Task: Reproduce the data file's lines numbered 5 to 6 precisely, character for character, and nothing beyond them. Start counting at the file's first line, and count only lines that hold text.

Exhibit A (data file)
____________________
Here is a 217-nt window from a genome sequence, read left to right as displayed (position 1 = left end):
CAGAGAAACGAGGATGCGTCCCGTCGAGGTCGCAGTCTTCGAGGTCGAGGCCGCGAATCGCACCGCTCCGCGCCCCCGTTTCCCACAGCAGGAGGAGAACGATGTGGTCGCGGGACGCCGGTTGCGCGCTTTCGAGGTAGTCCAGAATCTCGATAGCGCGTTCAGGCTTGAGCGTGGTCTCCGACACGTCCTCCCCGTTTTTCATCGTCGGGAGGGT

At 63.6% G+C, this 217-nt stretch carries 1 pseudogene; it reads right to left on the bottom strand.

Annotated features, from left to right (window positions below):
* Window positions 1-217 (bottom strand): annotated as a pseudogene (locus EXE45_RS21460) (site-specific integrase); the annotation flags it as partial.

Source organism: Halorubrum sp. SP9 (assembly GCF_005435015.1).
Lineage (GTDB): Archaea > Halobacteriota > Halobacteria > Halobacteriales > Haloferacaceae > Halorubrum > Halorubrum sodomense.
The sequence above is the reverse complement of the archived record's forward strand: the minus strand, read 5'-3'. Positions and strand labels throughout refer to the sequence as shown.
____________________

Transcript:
* Window positions 1-217 (bottom strand): annotated as a pseudogene (locus EXE45_RS21460) (site-specific integrase); the annotation flags it as partial.

Source organism: Halorubrum sp. SP9 (assembly GCF_005435015.1).